Four years later, he was dealt to the Mets, his cocaine use becoming a distraction in the Cardinals’ clubhouse – and ultimately leading to his testimony in front of a Pittsburgh grand jury, which led to the baseball drug trials.
Hernandez, who was sanctioned by Major League Baseball and quit using drugs, became a face of the franchise in Queens, leading the Mets to a World Championship in 1986 and an NL East title in 1988. But after the 1989 season, where he only played 75 games due to a broken kneecap, the Mets didn’t re-sign the 11-time Gold Glove winner.
He piqued the Indians’ interest. Tribe first baseman Pete O’Brien was also a free agent after the 1989 season, so the Indians made an offer to Hernandez. Free agency hadn’t been particularly good to the Indians, but with Hank Peters, a proven success at talent evaluation from his time in Baltimore, as the new general manager, big things were expected.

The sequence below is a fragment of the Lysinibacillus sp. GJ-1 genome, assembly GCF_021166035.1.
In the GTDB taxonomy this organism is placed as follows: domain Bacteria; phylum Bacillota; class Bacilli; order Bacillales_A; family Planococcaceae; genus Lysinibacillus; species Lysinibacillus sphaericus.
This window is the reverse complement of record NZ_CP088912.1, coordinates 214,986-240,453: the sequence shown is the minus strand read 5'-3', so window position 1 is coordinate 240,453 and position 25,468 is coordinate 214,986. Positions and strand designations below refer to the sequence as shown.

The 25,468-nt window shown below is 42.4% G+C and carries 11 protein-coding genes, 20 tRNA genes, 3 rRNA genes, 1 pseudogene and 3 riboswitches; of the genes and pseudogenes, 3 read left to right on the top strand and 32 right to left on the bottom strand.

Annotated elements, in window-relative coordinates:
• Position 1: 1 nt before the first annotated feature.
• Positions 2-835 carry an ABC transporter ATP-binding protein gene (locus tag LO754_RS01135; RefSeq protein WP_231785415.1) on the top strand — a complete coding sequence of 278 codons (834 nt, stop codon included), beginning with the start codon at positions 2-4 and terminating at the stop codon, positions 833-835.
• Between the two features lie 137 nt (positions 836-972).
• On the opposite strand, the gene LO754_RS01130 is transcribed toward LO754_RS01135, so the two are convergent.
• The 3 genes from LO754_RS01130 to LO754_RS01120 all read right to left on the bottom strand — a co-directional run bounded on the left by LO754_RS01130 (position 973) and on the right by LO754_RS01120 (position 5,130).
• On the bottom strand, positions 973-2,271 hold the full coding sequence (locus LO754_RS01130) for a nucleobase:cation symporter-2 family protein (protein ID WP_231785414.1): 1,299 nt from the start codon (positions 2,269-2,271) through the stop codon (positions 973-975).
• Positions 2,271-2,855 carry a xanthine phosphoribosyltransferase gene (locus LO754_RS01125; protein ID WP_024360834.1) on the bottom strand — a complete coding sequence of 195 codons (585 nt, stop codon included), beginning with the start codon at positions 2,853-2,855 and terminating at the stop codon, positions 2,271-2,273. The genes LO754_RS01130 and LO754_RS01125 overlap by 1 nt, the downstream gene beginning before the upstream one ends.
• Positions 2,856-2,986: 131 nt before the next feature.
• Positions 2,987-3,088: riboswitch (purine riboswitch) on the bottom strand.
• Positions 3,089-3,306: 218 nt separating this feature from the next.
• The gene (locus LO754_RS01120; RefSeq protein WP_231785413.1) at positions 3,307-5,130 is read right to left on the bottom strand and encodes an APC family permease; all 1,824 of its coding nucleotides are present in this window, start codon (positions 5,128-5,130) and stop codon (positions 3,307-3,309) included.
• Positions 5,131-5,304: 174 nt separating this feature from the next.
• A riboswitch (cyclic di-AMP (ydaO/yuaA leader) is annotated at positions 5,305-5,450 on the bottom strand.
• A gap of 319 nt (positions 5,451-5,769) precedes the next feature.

O’Brien ended up signing a four-year deal with the Mariners, and on Dec. 7, 1989, the five-time all-star made it official, signing with the Indians for a two-year, $3.5 million contract.
“Keith Hernandez brings a lot of intangibles to a ballclub,” Peters was quoted as saying in the Plain Dealer. “He’s a winning type of player.”
Hernandez had spurned a $6 million offer to play in Japan and was looking for a chance to play daily. He was feeling optimistic about the Indians, saying they reminded him of the Mets when he got there in 1983 – a team with young talent on the cusp of great things.
As it turned out, he was right – but he wasn’t around to see it.
Hernandez appeared in 43 games for the Indians, hitting just one home run and clawing his way up to a .200 batting average before injuries took their toll. In 1991, Hernandez was back for spring training, but a herniated disc requiring surgery spelled the end of his Indians career – and his days as a pro baseball player in general.
Hernandez remains a legend in New York City, and still calls Mets games. He’s also fondly remembered in St. Louis, helping the team to its 1982 World Series win. But in Cleveland, he’s another in a string of bad free-agent signings.